By Mark Snook, ARM Ltd.
February 26, 2007 -- edadesignline.com
The wide range of different types and models of mobile phones can be a significant problem for developers of software. While the majority of phones are based on the ARM processor architecture, there are many different implementations with processor cores from the ARM9 and ARM11 families, and different ranges of peripherals from suppliers such as Texas Instruments, Qualcomm or Atmel.
Developing and testing new applications and games for a wide range of different handset models can be difficult with this variety of hardware. To develop the best games requires a significant team of software engineers, and a developer wants them to focus on providing the best gaming experience, not on porting and testing the code to many different phone platforms. Similarly, a handset vendor wants to provide new games for new handsets twice a year, so the development has to be done quickly – another problem if the code has to be ported to different platforms and thoroughly tested.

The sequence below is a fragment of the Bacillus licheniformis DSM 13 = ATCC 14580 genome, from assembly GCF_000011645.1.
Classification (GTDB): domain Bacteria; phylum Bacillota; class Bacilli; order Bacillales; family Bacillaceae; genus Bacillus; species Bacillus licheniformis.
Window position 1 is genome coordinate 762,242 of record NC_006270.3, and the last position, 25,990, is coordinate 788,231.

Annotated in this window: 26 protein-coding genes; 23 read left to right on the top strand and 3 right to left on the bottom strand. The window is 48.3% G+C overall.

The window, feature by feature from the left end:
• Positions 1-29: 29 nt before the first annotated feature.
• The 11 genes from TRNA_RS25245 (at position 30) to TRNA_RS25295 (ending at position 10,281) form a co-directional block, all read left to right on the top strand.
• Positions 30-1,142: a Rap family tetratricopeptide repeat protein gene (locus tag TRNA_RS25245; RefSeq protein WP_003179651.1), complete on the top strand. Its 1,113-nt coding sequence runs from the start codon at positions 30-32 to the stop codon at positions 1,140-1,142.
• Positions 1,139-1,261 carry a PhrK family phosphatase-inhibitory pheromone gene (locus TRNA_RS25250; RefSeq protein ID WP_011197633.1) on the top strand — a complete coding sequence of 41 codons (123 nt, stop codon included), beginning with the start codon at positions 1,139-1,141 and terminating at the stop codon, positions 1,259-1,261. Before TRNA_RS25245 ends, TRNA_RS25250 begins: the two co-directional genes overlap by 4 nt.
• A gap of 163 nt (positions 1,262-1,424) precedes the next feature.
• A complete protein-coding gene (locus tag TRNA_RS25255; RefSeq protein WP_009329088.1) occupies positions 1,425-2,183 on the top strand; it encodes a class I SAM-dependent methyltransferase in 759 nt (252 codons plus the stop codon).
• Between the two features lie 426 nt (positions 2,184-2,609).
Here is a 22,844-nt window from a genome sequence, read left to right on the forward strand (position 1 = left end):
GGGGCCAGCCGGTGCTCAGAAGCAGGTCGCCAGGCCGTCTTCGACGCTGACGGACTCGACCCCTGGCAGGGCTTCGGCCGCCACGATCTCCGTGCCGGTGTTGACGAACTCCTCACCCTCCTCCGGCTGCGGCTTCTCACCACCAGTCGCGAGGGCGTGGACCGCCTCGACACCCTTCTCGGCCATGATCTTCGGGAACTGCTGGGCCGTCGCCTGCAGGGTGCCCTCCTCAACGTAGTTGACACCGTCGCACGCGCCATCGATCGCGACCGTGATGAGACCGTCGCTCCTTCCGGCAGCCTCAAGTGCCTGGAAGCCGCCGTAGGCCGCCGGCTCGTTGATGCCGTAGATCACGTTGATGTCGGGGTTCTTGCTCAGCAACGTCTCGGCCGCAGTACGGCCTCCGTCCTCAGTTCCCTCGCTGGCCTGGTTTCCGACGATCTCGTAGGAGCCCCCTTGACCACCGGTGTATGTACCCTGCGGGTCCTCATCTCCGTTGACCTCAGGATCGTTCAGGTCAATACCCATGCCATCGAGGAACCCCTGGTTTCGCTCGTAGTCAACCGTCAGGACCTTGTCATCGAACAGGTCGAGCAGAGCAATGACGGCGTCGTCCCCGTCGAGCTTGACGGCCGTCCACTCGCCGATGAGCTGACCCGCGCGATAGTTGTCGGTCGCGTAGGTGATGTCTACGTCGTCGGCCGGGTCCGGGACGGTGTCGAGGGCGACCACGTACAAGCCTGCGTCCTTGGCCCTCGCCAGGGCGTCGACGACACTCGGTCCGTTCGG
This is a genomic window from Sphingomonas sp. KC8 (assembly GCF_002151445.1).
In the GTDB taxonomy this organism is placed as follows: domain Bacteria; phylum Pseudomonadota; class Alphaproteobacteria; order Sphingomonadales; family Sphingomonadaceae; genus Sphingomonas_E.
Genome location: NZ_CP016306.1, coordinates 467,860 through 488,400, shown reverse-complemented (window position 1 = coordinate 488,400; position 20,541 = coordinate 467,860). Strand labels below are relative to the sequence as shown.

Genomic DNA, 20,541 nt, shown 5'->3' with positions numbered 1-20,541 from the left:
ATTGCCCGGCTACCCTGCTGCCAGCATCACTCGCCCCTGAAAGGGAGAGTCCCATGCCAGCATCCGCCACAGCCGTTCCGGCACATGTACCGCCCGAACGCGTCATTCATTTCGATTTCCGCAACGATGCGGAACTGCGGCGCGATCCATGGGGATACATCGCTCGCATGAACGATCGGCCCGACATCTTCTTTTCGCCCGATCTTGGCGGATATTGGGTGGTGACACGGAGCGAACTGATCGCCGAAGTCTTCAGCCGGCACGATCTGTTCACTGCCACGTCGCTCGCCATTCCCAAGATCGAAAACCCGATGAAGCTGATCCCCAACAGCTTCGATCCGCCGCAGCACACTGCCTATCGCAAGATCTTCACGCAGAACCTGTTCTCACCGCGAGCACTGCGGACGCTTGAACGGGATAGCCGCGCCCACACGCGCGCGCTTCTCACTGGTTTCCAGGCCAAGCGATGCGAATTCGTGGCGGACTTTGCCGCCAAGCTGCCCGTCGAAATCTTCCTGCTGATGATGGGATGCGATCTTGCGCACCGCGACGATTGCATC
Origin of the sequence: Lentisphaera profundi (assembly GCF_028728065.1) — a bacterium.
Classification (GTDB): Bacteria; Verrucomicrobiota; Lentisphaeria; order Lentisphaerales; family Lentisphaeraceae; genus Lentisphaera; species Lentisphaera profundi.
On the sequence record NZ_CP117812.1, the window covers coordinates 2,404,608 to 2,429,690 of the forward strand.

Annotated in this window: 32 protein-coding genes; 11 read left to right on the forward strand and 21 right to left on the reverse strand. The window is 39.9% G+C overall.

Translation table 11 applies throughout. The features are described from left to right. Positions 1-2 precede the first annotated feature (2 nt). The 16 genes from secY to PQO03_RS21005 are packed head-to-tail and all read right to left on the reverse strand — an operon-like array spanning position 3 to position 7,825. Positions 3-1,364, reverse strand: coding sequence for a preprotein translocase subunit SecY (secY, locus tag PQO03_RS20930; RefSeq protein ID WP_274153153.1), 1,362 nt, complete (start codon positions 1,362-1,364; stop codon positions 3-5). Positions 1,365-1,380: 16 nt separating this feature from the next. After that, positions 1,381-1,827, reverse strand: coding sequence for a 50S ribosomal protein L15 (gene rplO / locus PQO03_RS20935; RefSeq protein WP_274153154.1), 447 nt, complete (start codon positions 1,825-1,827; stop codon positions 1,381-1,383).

Applications that require secure transactions or power management have to dig down deep into the processor to take advantage of hardware features, so linking tightly to the ARM core is vital. Phones run a variety of execution environments, so being able to fully test the applications on Linux, Symbian and Microsoft operating systems is a significant requirement.
Simulation technology is now emerging that helps the software developer write and test high level application code on the desired operating system, running on a particular hardware platform, long before the hardware becomes available. This allows the developer to start earlier and write the heart of the code just once, testing it out on any variants of the hardware early in the development cycle.
Simulation tools from ARM, CoWare, VaST, Virtio/Synopsys and Virtutech now allow the developer to write and test code much earlier in the development cycle, allowing applications to come to market faster and with higher quality. An ecosystem of tools and models is emerging, driven by the needs of the software developer and by open standards for writing models as shown in Figure 1.
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